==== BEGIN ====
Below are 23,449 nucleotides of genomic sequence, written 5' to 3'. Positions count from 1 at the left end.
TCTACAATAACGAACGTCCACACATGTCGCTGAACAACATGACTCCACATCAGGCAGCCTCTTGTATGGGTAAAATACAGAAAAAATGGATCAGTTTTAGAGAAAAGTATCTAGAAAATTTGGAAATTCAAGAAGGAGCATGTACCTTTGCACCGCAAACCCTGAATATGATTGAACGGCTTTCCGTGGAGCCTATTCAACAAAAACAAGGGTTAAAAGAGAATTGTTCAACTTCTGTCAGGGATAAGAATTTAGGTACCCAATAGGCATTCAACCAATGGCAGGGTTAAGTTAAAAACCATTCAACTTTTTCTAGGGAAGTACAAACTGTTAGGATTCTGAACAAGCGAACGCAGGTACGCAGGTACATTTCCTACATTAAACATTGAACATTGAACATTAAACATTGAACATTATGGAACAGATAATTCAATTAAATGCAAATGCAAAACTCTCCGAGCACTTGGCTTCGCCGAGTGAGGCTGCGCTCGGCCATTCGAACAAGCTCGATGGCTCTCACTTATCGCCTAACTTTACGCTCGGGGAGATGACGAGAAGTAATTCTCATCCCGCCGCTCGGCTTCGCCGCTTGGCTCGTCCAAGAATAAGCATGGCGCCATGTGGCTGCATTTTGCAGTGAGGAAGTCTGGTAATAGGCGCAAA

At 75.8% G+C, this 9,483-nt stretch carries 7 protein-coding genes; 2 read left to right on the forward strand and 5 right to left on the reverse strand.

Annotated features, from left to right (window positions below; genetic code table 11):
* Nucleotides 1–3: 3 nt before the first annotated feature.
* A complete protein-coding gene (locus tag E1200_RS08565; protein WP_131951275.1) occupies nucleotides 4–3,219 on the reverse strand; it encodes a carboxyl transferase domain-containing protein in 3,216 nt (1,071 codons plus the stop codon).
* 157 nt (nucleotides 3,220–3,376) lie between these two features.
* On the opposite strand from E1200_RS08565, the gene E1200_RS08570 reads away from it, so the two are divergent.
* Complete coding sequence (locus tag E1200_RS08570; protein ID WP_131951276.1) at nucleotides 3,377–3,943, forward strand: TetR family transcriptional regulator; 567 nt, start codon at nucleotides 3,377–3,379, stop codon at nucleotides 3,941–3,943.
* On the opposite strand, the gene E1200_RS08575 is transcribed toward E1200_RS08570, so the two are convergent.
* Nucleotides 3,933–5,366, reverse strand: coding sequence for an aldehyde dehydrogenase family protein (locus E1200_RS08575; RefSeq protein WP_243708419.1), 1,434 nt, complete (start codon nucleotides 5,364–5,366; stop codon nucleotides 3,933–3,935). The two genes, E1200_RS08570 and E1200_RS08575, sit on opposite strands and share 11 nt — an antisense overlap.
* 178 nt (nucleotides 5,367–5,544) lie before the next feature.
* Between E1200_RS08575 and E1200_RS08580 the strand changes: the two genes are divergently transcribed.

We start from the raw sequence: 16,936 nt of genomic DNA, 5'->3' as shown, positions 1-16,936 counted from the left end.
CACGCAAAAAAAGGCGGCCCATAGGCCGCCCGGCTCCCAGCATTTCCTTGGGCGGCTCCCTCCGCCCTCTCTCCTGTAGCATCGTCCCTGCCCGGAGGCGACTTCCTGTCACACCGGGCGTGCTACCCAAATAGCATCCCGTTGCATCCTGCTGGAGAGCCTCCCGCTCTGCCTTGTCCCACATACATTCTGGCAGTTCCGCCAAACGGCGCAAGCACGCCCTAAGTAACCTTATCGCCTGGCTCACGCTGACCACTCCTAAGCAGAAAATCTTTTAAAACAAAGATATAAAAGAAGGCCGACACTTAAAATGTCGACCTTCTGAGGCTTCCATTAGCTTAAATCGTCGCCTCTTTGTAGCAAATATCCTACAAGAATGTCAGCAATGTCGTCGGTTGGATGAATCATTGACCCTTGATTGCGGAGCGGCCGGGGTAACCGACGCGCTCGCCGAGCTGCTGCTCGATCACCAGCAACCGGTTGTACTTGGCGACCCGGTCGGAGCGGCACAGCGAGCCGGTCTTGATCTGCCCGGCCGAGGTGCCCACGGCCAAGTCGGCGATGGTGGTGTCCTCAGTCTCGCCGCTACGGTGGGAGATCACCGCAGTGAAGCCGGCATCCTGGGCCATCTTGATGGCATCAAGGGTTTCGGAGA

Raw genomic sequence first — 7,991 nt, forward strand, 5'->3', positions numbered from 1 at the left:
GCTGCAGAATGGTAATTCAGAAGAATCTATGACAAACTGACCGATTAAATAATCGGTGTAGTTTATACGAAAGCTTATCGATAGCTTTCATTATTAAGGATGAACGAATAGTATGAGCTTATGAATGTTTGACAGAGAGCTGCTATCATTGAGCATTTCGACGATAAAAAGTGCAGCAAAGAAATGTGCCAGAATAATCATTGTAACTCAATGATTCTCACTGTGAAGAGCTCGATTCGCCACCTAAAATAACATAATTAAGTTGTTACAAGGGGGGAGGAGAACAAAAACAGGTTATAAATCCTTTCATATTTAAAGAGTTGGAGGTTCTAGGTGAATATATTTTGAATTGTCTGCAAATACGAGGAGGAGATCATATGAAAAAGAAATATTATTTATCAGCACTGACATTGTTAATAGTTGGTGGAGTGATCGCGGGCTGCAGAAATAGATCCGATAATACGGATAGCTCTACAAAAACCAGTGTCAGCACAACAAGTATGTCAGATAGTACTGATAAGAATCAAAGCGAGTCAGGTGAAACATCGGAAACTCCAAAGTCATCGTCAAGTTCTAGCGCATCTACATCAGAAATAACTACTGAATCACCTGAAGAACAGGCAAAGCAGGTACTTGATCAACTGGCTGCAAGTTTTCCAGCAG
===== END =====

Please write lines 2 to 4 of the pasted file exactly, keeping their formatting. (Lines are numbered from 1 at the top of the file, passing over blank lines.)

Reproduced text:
TCTACAATAACGAACGTCCACACATGTCGCTGAACAACATGACTCCACATCAGGCAGCCTCTTGTATGGGTAAAATACAGAAAAAATGGATCAGTTTTAGAGAAAAGTATCTAGAAAATTTGGAAATTCAAGAAGGAGCATGTACCTTTGCACCGCAAACCCTGAATATGATTGAACGGCTTTCCGTGGAGCCTATTCAACAAAAACAAGGGTTAAAAGAGAATTGTTCAACTTCTGTCAGGGATAAGAATTTAGGTACCCAATAGGCATTCAACCAATGGCAGGGTTAAGTTAAAAACCATTCAACTTTTTCTAGGGAAGTACAAACTGTTAGGATTCTGAACAAGCGAACGCAGGTACGCAGGTACATTTCCTACATTAAACATTGAACATTGAACATTAAACATTGAACATTATGGAACAGATAATTCAATTAAATGCAAATGCAAAACTCTCCGAGCACTTGGCTTCGCCGAGTGAGGCTGCGCTCGGCCATTCGAACAAGCTCGATGGCTCTCACTTATCGCCTAACTTTACGCTCGGGGAGATGACGAGAAGTAATTCTCATCCCGCCGCTCGGCTTCGCCGCTTGGCTCGTCCAAGAATAAGCATGGCGCCATGTGGCTGCATTTTGCAGTGAGGAAGTCTGGTAATAGGCGCAAA

At 75.8% G+C, this 9,483-nt stretch carries 7 protein-coding genes; 2 read left to right on the forward strand and 5 right to left on the reverse strand.

Annotated features, from left to right (window positions below; genetic code table 11):